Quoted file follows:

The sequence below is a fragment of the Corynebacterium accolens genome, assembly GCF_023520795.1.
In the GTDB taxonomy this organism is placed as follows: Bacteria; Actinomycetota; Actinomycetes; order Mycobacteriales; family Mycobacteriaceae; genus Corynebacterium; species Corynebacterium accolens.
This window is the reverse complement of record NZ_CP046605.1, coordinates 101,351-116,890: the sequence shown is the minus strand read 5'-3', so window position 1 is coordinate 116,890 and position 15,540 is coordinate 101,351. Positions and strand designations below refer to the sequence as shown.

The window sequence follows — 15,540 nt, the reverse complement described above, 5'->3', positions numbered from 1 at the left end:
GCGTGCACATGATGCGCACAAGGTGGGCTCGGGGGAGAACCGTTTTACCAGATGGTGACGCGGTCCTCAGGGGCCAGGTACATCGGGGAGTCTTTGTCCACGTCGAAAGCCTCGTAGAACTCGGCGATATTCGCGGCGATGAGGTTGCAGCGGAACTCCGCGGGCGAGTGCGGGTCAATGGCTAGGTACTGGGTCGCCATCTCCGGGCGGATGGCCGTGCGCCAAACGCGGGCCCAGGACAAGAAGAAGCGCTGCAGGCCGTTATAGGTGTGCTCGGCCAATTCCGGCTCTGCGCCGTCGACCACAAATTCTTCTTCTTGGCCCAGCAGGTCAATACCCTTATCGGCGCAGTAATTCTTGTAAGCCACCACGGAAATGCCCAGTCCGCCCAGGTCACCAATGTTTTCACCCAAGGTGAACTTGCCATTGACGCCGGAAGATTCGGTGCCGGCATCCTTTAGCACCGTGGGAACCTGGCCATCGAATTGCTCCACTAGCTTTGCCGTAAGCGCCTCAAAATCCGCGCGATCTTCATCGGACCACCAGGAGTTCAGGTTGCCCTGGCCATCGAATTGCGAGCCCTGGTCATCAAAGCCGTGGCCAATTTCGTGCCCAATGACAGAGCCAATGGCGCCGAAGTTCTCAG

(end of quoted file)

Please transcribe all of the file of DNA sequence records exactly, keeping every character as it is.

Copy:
The sequence below is a fragment of the Corynebacterium accolens genome, assembly GCF_023520795.1.
In the GTDB taxonomy this organism is placed as follows: Bacteria; Actinomycetota; Actinomycetes; order Mycobacteriales; family Mycobacteriaceae; genus Corynebacterium; species Corynebacterium accolens.
This window is the reverse complement of record NZ_CP046605.1, coordinates 101,351-116,890: the sequence shown is the minus strand read 5'-3', so window position 1 is coordinate 116,890 and position 15,540 is coordinate 101,351. Positions and strand designations below refer to the sequence as shown.

The window sequence follows — 15,540 nt, the reverse complement described above, 5'->3', positions numbered from 1 at the left end:
GCGTGCACATGATGCGCACAAGGTGGGCTCGGGGGAGAACCGTTTTACCAGATGGTGACGCGGTCCTCAGGGGCCAGGTACATCGGGGAGTCTTTGTCCACGTCGAAAGCCTCGTAGAACTCGGCGATATTCGCGGCGATGAGGTTGCAGCGGAACTCCGCGGGCGAGTGCGGGTCAATGGCTAGGTACTGGGTCGCCATCTCCGGGCGGATGGCCGTGCGCCAAACGCGGGCCCAGGACAAGAAGAAGCGCTGCAGGCCGTTATAGGTGTGCTCGGCCAATTCCGGCTCTGCGCCGTCGACCACAAATTCTTCTTCTTGGCCCAGCAGGTCAATACCCTTATCGGCGCAGTAATTCTTGTAAGCCACCACGGAAATGCCCAGTCCGCCCAGGTCACCAATGTTTTCACCCAAGGTGAACTTGCCATTGACGCCGGAAGATTCGGTGCCGGCATCCTTTAGCACCGTGGGAACCTGGCCATCGAATTGCTCCACTAGCTTTGCCGTAAGCGCCTCAAAATCCGCGCGATCTTCATCGGACCACCAGGAGTTCAGGTTGCCCTGGCCATCGAATTGCGAGCCCTGGTCATCAAAGCCGTGGCCAATTTCGTGCCCAATGACAGAGCCAATGGCGCCGAAGTTCTCAG